We humans are known to be extremely curious, but do we outperform our closest relatives, the great apes, with this curiosity? An experiment has now shown that we are much more willing to explore than chimpanzees, gorillas and the like. If children have the choice between a transparent cup that visibly contains a reward and an opaque cup, they opt for the "Mystery Box" much more often ' than the great apes. For the scientists, this is an indication that we are more risk-averse with uncertainty than apes.
From an evolutionary point of view, curiosity is extremely important so that living beings can learn, get to know their environment in detail and survive in it as best as possible. Some scholars even suggest that it was human curiosity that allowed us to expand early out of Africa and develop diverse cultures. But this exploratory spirit is somewhat muted in some of our closest relatives. For example, it is known that orangutans are generally not very curious about new objects. Does that mean that great apes are generally less curious than we are?
Gambling for grapes and stickers
Alejandro Sánchez-Amaro from the Max Planck Institute for Evolutionary Anthropology in Leipzig and Federico Rossano from the University of California San Diego have now for the first time subjected the curiosity of humans and apes to a direct comparison. Three to five-year-old children competed against adult apes. The measure of curiosity was a choice between two inverted cups: one transparent with a visible reward and one opaque with no indication of the contents.
The chimpanzees, gorillas, bonobos and orangutans were rewarded with grapes and the children with stickers. While the transparent cup contained a single bunch of grapes or a sticker, several were hidden in the "Mystery Box". At first, however, neither the children nor the monkeys knew what was under the opaque cup. Only after one round of blindly made decisions were both groups allowed to see what was hidden in there and then decide again in a second round based on this knowledge.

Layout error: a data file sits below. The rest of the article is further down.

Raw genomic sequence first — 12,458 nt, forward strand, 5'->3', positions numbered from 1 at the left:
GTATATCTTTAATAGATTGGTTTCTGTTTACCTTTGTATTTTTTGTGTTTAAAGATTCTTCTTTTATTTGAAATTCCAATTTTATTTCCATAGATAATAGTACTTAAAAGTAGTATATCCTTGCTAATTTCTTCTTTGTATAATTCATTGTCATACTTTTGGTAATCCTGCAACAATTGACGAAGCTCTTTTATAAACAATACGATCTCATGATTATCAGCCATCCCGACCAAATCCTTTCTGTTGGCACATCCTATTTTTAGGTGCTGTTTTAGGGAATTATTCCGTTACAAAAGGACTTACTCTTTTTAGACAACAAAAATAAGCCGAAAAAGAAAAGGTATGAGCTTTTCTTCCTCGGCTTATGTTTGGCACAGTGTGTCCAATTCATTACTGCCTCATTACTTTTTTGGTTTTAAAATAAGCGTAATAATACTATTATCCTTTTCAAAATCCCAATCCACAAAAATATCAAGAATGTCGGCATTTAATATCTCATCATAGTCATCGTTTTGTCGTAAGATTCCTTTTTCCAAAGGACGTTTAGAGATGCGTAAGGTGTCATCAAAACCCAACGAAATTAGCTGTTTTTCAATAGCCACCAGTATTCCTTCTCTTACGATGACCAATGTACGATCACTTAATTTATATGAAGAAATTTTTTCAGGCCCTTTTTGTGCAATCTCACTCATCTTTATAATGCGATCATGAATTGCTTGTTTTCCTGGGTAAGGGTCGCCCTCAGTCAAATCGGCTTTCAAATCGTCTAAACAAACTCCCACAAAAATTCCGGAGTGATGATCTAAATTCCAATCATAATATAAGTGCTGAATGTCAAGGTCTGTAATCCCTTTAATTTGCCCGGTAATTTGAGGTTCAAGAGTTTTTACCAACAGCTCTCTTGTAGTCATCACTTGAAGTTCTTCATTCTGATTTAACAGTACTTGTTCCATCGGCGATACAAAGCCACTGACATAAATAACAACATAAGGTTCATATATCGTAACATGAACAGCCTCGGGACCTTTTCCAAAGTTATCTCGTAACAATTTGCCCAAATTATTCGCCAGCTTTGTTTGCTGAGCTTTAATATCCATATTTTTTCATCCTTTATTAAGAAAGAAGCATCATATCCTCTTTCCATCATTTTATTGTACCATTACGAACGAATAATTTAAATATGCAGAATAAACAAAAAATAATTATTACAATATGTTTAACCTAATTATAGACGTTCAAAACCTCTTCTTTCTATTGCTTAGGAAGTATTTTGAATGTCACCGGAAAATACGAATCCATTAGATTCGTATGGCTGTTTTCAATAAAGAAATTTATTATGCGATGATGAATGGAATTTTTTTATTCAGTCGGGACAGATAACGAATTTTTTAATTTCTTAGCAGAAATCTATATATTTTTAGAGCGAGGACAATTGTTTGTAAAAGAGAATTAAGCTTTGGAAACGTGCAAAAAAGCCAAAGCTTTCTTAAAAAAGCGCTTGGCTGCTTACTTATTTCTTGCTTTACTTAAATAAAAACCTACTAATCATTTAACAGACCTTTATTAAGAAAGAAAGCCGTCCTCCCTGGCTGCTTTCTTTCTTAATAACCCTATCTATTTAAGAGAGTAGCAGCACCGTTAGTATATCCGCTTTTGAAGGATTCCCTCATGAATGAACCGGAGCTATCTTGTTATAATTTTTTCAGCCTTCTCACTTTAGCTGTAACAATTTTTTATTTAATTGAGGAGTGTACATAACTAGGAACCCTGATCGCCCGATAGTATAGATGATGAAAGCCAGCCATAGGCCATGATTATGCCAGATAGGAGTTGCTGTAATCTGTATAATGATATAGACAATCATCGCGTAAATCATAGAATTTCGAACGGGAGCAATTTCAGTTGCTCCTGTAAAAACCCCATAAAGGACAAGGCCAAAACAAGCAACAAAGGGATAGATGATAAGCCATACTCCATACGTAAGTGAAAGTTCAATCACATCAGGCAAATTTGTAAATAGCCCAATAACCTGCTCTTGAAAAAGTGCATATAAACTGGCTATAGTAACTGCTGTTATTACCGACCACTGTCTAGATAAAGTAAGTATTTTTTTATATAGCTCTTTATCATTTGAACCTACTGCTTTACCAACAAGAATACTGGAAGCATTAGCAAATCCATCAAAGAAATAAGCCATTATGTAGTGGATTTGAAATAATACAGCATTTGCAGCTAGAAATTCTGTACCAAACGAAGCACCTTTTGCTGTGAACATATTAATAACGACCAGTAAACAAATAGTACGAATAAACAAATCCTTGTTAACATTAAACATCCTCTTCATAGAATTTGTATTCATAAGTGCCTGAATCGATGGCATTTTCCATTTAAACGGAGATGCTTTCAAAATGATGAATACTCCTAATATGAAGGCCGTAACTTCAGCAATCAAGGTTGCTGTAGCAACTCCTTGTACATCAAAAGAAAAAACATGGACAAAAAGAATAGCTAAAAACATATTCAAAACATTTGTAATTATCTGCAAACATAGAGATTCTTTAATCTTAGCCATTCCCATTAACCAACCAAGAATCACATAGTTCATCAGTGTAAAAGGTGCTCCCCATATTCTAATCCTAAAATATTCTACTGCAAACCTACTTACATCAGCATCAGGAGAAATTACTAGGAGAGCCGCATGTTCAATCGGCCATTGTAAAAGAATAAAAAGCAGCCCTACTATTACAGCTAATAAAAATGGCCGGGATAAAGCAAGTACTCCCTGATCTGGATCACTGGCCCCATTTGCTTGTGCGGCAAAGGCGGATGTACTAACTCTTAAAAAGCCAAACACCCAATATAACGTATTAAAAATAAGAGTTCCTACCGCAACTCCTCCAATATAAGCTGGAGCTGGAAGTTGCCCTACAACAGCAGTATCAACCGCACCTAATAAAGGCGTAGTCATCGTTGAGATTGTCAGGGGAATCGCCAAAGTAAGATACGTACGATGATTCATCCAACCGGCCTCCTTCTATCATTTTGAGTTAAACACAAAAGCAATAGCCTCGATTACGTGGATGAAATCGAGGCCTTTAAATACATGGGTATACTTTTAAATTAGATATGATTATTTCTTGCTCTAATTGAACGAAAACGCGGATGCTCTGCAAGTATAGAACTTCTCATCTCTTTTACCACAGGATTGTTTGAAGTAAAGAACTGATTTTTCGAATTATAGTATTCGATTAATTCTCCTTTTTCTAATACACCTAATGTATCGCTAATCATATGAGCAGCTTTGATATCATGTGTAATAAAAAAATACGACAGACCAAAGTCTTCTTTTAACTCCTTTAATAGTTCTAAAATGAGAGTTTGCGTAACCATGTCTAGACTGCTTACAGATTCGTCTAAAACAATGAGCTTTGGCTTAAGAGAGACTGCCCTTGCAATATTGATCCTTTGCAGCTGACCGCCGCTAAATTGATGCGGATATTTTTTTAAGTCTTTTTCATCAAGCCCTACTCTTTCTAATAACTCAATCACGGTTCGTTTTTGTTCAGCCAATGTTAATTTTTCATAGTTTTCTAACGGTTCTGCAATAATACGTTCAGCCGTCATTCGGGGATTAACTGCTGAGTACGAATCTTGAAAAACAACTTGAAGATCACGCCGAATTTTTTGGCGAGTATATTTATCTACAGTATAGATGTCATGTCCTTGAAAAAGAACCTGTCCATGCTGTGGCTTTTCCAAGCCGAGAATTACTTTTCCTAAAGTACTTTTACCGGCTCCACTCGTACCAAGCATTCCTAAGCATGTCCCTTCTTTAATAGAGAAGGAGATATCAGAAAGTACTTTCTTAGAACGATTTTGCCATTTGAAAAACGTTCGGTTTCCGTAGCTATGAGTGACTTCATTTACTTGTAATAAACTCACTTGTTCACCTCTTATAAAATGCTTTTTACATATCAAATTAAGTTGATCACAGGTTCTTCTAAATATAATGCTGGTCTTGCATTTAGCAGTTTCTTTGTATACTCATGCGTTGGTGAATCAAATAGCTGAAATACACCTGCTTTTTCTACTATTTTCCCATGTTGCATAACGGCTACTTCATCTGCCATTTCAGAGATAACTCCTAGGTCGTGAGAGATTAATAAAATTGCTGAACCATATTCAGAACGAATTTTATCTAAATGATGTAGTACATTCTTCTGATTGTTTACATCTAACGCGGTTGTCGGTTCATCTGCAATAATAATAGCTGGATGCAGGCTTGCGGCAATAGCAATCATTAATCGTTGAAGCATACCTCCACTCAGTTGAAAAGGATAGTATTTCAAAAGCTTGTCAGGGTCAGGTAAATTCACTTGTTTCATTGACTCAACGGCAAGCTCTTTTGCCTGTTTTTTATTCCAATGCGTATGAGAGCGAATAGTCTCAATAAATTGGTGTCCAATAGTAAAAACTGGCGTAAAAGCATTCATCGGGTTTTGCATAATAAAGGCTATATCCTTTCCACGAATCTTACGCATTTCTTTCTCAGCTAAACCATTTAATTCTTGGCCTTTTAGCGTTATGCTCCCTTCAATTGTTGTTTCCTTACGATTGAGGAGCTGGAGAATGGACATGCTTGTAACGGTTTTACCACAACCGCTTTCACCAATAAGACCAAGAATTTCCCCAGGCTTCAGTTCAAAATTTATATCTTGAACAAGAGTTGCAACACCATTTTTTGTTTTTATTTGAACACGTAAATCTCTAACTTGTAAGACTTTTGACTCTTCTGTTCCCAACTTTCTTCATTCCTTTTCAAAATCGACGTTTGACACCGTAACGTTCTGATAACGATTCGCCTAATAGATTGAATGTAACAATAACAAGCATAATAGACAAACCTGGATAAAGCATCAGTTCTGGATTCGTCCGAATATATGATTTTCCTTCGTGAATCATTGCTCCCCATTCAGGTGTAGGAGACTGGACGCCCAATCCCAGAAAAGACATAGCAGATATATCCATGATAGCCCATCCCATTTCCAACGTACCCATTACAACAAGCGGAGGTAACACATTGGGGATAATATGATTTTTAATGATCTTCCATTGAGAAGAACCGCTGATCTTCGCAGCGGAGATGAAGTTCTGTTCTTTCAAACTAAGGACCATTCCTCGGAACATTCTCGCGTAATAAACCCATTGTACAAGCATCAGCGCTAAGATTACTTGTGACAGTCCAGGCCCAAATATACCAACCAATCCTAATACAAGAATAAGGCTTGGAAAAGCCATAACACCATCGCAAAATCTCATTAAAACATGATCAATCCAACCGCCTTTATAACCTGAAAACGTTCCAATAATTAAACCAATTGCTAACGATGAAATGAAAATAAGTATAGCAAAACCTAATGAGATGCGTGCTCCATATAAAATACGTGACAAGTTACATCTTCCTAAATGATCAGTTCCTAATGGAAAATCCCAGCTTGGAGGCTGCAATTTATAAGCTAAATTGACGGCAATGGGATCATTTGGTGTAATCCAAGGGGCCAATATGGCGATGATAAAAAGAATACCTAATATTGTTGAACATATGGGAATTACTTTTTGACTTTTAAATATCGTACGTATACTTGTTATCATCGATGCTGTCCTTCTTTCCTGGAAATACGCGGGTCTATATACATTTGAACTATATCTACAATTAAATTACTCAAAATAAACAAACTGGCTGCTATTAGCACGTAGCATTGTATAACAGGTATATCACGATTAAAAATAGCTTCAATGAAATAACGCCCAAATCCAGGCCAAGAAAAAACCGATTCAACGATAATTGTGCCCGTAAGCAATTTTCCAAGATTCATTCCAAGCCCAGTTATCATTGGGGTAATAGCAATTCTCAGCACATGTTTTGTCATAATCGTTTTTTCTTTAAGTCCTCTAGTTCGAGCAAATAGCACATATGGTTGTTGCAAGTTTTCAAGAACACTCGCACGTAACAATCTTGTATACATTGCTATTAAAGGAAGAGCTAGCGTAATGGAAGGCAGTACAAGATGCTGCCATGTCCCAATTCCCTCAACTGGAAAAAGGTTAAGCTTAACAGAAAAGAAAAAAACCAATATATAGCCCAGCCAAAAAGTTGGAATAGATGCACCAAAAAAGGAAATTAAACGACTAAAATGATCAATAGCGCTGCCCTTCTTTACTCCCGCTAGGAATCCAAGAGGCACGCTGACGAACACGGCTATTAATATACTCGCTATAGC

Children are much more curious than apes
The result: During the blind passage, the children decided much more often in favor of the unknown and against the certain reward than the great apes, as the scientists report. According to this, between 77 and 85 percent of them chose the “Mystery Box” at least once without first knowing what was hidden underneath. Among the great apes, only 24 percent made this decision. "However, after we uncovered the contents of the opaque cups, which contained a greater reward than the 'safe' transparent cup, great apes also overcame their initial risk aversion," say Sánchez-Amaro and Rossano.
After this learning experience, more than 88 percent of the great apes and children chose the opaque cup with the larger reward at least once. Interestingly, while the children continued to experiment wildly, the opaque cup was now the preferred choice of the great apes. According to the researchers, this behavior could be due to the fact that the monkeys had now clearly linked the "mystery box" to a larger reward, while the children continued to think that this does not necessarily have to be under the opaque cup every time.
Overall, Sánchez-Amaro and Rossano see the experiment's results as evidence that humans are more curious than apes. This is supported above all by the fact that the children, unlike the great apes, explored the unsafe option even in the face of complete uncertainty. So they were more motivated to explore the unknown and less risk-averse overall. "We therefore argue that the differences between children and great apes lie primarily in the motivational disposition to explore the unknown," the researchers write.
Source: Max Planck Institute for Evolutionary Anthropology, Leipzig; Specialist article: PLOS ONE, doi: 10.1371/journal.pone.0285946